Make sure the granular fertilizers do not touch the plant’s crown or foliage to avoid burns. To prevent root rots, use a slow-release fertilizer. Shorter Zinnia varieties are ideal for containers. These should be planted in commercial potting mix, instead of garden soil. Container grown plants require extra fertilizer and water.

Watering Zinnia Elegans

Common Zinnias should be well-watered during the growing season, especially if you live in areas that experience dry spells. Normally, Zinnia plants need approximately 1 inch (2, 5 cm) of rain per week. Although these plants can tolerate drought conditions, they will thrive with consistent moisture in the soil.

However, excessive moisture can damage Zinnias, so use a rain gauge to check if your plants need more water. Make sure to water at the base of the plant only, as watering the foliage can cause fungal disease. Keeping the leaves dry is essential if you want to have happy and healthy Zinnias. It’s best to water with a trickle system or a drip that delivers water at low pressure at soil level. If you want to use sprinklers, water early in the day so the leaves have time to dry before nightfall. Mature Zinnias require less watering than young plants.

Propagating Zinnia Elegans

Many gardeners like to get a head start on their Zinnias by starting seeds indoors one month before the last frost. These fast-growing plants normally take 60 to 70 days to turn from small seeds into beautiful, colorful flowers. However, some gardeners find it easier to sow the seeds directly into the garden.

Zinnia swizzle scarlet yellow
Zinnia swizzle scarlet yellow

The seeds are quite easy to save from mature plants. Simply allow the flowers to dry on the stem, and then proceed to remove them by gently crushing the dried seed head. Store them in a cool, dry place and plant them the following spring. Unfortunately, some hybrid varieties will not develop seedlings that are true to the mother plant. Sow the seeds ¼ inch (0,6 cm) deep and about 12 inches (30 cm) apart. When the seedlings are about 3 inches tall (8 cm), thin them out even more. Keep the soil evenly moist. Zinnias grow quickly, so germination will occur in approximately 5-7 days.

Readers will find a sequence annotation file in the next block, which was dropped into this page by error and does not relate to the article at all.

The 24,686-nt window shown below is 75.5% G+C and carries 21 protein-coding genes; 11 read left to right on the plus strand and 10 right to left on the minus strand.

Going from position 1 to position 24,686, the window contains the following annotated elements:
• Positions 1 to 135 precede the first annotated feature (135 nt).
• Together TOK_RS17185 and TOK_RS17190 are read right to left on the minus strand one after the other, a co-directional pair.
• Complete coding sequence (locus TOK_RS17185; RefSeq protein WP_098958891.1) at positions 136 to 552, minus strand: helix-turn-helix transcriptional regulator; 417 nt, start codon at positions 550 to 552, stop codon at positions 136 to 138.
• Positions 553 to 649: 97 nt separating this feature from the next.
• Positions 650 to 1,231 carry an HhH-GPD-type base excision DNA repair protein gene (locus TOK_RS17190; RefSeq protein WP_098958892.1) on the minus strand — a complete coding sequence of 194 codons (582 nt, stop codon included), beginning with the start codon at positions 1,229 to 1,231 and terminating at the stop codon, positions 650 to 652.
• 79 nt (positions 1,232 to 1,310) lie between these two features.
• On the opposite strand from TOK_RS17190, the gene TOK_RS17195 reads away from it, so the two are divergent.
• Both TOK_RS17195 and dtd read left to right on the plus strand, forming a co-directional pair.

In Conclusion

Zinnia Elegans are among the easiest annuals to grow, making them an excellent choice for first-time flower growers. Zinnia flowers bring an explosion of vibrant colors wherever they go. Their white, pink, red, green, and lavender blooms can bring life to any garden or dull corner of the house.

Another compelling reason to plant Zinnias is the fact that they attract butterflies, bees, and other insects which help pollinate the garden. No matter what variety of Zinnia you choose, it will need well-draining soil, plenty of light, and water. With proper placing and care, Zinnia plants will grace your home and garden with beautiful blooms until the first frost.

Miruna is an experienced content writer with a passion for gardening. She is the proud owner of an outdoor rose garden and an indoor collection of tiny succulents. She bought her first succulent 10 years ago - an adorable Echeveria Setosa. Now she owns more than 100 succulents and cacti of different colors, shapes, and sizes. Miruna is a versatile writer and, as you might have guessed, her favorite topic is gardening. Contact miruna@gardenbeast.com